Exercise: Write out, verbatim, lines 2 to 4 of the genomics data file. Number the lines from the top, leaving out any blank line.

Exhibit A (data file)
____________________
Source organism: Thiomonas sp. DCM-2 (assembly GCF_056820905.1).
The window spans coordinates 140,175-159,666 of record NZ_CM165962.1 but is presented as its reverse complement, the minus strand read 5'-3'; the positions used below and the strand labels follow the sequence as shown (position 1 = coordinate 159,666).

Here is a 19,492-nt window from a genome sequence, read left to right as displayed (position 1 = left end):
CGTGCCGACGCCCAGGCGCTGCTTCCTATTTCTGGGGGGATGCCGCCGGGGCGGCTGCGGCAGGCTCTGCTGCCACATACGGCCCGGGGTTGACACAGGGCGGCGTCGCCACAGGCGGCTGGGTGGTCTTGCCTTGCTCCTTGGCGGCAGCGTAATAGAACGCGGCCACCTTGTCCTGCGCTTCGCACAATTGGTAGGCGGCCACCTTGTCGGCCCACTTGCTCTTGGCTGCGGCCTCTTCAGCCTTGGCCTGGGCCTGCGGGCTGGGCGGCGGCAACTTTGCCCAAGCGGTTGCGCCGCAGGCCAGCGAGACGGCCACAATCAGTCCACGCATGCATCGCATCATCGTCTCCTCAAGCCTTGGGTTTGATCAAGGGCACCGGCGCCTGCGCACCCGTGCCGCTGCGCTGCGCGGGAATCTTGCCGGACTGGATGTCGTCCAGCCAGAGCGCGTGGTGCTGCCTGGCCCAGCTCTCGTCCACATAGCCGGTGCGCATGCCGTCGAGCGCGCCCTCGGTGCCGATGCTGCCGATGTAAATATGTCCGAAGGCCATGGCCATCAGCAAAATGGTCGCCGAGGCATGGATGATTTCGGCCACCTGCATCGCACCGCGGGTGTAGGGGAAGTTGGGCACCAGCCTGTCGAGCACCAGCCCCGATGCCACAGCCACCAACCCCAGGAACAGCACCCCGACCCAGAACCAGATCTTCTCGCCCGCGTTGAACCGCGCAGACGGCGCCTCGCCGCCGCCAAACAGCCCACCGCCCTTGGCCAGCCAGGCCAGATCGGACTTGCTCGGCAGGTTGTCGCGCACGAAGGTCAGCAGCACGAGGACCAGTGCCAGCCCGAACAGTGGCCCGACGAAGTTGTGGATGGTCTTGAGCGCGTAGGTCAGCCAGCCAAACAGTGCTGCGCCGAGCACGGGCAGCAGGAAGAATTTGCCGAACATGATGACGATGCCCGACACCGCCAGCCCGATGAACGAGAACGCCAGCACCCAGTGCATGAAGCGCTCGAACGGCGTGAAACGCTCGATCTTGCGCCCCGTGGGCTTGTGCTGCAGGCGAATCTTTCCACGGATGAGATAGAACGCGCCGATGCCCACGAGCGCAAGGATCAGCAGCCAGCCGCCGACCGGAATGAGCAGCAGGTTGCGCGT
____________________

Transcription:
The window spans coordinates 140,175-159,666 of record NZ_CM165962.1 but is presented as its reverse complement, the minus strand read 5'-3'; the positions used below and the strand labels follow the sequence as shown (position 1 = coordinate 159,666).

Here is a 19,492-nt window from a genome sequence, read left to right as displayed (position 1 = left end):
CGTGCCGACGCCCAGGCGCTGCTTCCTATTTCTGGGGGGATGCCGCCGGGGCGGCTGCGGCAGGCTCTGCTGCCACATACGGCCCGGGGTTGACACAGGGCGGCGTCGCCACAGGCGGCTGGGTGGTCTTGCCTTGCTCCTTGGCGGCAGCGTAATAGAACGCGGCCACCTTGTCCTGCGCTTCGCACAATTGGTAGGCGGCCACCTTGTCGGCCCACTTGCTCTTGGCTGCGGCCTCTTCAGCCTTGGCCTGGGCCTGCGGGCTGGGCGGCGGCAACTTTGCCCAAGCGGTTGCGCCGCAGGCCAGCGAGACGGCCACAATCAGTCCACGCATGCATCGCATCATCGTCTCCTCAAGCCTTGGGTTTGATCAAGGGCACCGGCGCCTGCGCACCCGTGCCGCTGCGCTGCGCGGGAATCTTGCCGGACTGGATGTCGTCCAGCCAGAGCGCGTGGTGCTGCCTGGCCCAGCTCTCGTCCACATAGCCGGTGCGCATGCCGTCGAGCGCGCCCTCGGTGCCGATGCTGCCGATGTAAATATGTCCGAAGGCCATGGCCATCAGCAAAATGGTCGCCGAGGCATGGATGATTTCGGCCACCTGCATCGCACCGCGGGTGTAGGGGAAGTTGGGCACCAGCCTGTCGAGCACCAGCCCCGATGCCACAGCCACCAACCCCAGGAACAGCACCCCGACCCAGAACCAGATCTTCTCGCCCGCGTTGAACCGCGCAGACGGCGCCTCGCCGCCGCCAAACAGCCCACCGCCCTTGGCCAGCCAGGCCAGATCGGACTTGCTCGGCAGGTTGTCGCGCACGAAGGTCAGCAGCACGAGGACCAGTGCCAGCCCGAACAGTGGCCCGACGAAGTTGTGGATGGTCTTGAGCGCGTAGGTCAGCCAGCCAAACAGTGCTGCGCCGAGCACGGGCAGCAGGAAGAATTTGCCGAACATGATGACGATGCCCGACACCGCCAGCCCGATGAACGAGAACGCCAGCACCCAGTGCATGAAGCGCTCGAACGGCGTGAAACGCTCGATCTTGCGCCCCGTGGGCTTGTGCTGCAGGCGAATCTTTCCACGGATGAGATAGAACGCGCCGATGCCCACGAGCGCAAGGATCAGCAGCCAGCCGCCGACCGGAATGAGCAGCAGGTTGCGCGT